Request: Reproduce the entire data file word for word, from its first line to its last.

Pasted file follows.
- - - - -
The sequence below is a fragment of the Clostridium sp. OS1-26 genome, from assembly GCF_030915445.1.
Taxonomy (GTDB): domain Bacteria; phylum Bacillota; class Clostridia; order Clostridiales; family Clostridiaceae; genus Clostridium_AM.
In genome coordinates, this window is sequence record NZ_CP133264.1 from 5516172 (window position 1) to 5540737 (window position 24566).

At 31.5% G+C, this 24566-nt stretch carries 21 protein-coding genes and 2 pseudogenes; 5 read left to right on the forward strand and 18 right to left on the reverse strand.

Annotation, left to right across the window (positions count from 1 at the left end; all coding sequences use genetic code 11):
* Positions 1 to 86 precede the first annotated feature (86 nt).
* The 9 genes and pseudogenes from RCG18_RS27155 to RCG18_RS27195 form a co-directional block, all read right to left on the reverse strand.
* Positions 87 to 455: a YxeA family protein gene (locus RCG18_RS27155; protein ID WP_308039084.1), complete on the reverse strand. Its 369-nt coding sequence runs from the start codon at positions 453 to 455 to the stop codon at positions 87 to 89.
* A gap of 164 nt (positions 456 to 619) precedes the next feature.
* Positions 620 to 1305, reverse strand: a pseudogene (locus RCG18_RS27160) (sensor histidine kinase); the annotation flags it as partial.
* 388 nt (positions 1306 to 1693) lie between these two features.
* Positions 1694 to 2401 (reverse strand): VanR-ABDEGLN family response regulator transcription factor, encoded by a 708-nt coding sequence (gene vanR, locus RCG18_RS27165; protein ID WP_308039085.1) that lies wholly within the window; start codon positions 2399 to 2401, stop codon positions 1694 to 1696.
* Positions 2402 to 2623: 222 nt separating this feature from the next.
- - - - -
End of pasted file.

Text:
The sequence below is a fragment of the Clostridium sp. OS1-26 genome, from assembly GCF_030915445.1.
Taxonomy (GTDB): domain Bacteria; phylum Bacillota; class Clostridia; order Clostridiales; family Clostridiaceae; genus Clostridium_AM.
In genome coordinates, this window is sequence record NZ_CP133264.1 from 5516172 (window position 1) to 5540737 (window position 24566).

At 31.5% G+C, this 24566-nt stretch carries 21 protein-coding genes and 2 pseudogenes; 5 read left to right on the forward strand and 18 right to left on the reverse strand.

Annotation, left to right across the window (positions count from 1 at the left end; all coding sequences use genetic code 11):
* Positions 1 to 86 precede the first annotated feature (86 nt).
* The 9 genes and pseudogenes from RCG18_RS27155 to RCG18_RS27195 form a co-directional block, all read right to left on the reverse strand.
* Positions 87 to 455: a YxeA family protein gene (locus RCG18_RS27155; protein ID WP_308039084.1), complete on the reverse strand. Its 369-nt coding sequence runs from the start codon at positions 453 to 455 to the stop codon at positions 87 to 89.
* A gap of 164 nt (positions 456 to 619) precedes the next feature.
* Positions 620 to 1305, reverse strand: a pseudogene (locus RCG18_RS27160) (sensor histidine kinase); the annotation flags it as partial.
* 388 nt (positions 1306 to 1693) lie between these two features.
* Positions 1694 to 2401 (reverse strand): VanR-ABDEGLN family response regulator transcription factor, encoded by a 708-nt coding sequence (gene vanR, locus RCG18_RS27165; protein ID WP_308039085.1) that lies wholly within the window; start codon positions 2399 to 2401, stop codon positions 1694 to 1696.
* Positions 2402 to 2623: 222 nt separating this feature from the next.